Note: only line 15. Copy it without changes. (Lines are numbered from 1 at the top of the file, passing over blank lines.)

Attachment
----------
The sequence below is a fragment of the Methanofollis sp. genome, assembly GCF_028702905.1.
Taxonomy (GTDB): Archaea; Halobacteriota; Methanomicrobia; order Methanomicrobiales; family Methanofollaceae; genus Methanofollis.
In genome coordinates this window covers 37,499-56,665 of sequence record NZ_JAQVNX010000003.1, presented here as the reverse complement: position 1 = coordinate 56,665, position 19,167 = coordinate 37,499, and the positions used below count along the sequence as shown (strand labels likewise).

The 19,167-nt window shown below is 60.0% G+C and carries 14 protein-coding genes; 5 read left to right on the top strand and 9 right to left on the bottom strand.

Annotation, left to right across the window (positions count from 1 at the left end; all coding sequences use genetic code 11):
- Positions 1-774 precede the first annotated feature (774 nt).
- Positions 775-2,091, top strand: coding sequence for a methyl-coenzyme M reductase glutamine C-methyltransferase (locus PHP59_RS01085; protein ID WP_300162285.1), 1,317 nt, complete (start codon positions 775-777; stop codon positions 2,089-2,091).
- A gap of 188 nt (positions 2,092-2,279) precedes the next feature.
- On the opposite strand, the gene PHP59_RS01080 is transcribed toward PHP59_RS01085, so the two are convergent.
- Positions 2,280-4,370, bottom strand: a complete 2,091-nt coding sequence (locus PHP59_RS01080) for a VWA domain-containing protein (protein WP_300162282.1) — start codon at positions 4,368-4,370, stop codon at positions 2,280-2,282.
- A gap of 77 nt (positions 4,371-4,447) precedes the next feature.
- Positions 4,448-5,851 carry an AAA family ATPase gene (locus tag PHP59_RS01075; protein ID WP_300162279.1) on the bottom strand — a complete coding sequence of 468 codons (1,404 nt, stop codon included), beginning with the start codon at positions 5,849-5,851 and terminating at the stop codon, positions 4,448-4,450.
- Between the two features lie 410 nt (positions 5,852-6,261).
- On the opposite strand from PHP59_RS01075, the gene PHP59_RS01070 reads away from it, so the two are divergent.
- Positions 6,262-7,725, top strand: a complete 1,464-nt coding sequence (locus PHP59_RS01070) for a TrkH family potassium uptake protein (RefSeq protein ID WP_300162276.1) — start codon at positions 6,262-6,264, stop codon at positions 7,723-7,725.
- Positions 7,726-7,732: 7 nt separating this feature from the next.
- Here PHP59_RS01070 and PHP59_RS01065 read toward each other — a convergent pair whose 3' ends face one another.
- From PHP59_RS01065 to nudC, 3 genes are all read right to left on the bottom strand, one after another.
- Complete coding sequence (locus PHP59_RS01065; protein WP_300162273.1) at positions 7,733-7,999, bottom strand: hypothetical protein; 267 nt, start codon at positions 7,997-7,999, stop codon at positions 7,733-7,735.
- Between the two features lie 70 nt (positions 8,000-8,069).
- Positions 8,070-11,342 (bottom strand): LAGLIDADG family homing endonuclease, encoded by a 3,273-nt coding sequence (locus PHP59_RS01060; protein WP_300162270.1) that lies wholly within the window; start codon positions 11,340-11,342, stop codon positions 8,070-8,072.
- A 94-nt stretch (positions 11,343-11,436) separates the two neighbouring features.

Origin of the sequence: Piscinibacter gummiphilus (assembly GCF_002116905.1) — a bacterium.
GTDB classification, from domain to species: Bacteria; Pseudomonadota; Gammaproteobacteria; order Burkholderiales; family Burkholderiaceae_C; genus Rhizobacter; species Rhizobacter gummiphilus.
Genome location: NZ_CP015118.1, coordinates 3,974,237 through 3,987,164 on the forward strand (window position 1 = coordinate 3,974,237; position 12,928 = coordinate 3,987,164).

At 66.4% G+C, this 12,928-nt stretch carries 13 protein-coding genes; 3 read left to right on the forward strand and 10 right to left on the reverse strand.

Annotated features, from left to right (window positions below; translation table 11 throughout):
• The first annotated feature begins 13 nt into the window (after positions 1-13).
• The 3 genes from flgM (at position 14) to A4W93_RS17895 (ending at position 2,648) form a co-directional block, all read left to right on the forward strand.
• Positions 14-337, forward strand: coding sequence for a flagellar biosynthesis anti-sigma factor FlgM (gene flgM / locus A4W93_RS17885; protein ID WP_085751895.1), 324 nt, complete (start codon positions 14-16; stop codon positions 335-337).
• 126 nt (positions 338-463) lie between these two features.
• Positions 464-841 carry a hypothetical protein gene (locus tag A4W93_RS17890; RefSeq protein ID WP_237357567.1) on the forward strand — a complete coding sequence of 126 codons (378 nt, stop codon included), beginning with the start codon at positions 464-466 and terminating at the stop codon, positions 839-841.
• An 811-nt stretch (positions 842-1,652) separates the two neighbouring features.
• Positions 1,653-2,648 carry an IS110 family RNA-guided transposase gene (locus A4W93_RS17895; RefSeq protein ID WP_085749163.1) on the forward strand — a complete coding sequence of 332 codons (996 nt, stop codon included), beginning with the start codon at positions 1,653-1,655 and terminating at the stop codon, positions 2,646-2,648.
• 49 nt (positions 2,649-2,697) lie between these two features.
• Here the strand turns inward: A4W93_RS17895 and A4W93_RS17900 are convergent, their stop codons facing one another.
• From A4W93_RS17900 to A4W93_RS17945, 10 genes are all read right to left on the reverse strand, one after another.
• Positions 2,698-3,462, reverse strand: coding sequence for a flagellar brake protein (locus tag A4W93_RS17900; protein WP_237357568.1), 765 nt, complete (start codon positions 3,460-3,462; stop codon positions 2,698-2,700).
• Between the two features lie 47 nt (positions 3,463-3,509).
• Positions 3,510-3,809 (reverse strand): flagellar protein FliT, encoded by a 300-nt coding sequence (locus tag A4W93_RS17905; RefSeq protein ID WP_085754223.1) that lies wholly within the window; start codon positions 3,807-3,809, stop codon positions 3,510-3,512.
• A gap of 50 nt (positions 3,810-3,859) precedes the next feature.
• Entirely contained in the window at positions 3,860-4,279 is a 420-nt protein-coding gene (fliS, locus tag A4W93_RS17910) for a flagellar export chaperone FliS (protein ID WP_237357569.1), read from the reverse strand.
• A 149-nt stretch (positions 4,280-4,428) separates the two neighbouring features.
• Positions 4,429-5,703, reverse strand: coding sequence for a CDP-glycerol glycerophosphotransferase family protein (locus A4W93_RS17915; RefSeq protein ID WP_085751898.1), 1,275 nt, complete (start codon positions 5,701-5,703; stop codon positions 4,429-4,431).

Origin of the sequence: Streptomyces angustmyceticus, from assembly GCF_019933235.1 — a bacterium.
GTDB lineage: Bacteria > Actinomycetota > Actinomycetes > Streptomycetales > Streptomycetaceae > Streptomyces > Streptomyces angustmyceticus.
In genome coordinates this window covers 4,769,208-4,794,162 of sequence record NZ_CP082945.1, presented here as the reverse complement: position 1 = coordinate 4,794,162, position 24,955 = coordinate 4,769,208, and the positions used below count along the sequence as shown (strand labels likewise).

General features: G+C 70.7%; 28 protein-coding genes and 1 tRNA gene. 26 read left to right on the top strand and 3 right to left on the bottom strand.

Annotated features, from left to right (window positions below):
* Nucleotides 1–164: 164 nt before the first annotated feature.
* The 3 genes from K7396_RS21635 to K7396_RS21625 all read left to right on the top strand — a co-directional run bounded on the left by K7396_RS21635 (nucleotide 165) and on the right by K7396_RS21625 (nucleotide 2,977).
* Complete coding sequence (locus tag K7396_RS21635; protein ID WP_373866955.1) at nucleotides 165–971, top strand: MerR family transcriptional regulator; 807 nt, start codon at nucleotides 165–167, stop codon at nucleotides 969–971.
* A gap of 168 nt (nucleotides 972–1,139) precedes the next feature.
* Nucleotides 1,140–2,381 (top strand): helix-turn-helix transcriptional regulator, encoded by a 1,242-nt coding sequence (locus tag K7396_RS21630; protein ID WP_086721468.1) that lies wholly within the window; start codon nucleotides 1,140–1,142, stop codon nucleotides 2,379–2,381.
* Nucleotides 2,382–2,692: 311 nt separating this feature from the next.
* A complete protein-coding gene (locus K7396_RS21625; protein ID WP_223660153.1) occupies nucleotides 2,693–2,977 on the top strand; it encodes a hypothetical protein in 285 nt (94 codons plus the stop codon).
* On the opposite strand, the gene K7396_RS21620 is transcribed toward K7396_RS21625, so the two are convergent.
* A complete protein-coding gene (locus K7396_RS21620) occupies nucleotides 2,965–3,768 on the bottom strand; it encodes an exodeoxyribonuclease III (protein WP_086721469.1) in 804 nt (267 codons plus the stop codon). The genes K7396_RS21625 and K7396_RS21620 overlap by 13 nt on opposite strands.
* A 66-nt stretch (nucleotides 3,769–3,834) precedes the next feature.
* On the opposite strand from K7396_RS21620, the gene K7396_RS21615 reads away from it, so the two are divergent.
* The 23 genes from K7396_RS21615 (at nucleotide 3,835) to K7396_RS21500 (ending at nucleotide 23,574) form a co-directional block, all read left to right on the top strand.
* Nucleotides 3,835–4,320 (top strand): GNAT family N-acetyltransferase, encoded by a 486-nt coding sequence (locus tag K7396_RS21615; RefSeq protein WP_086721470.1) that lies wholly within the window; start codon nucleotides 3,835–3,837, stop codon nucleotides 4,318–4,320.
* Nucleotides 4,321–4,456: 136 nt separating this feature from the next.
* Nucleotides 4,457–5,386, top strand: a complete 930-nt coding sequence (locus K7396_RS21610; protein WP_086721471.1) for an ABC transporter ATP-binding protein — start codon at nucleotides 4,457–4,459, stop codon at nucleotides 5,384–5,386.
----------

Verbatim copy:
- Positions 6,262-7,725, top strand: a complete 1,464-nt coding sequence (locus PHP59_RS01070) for a TrkH family potassium uptake protein (RefSeq protein ID WP_300162276.1) — start codon at positions 6,262-6,264, stop codon at positions 7,723-7,725.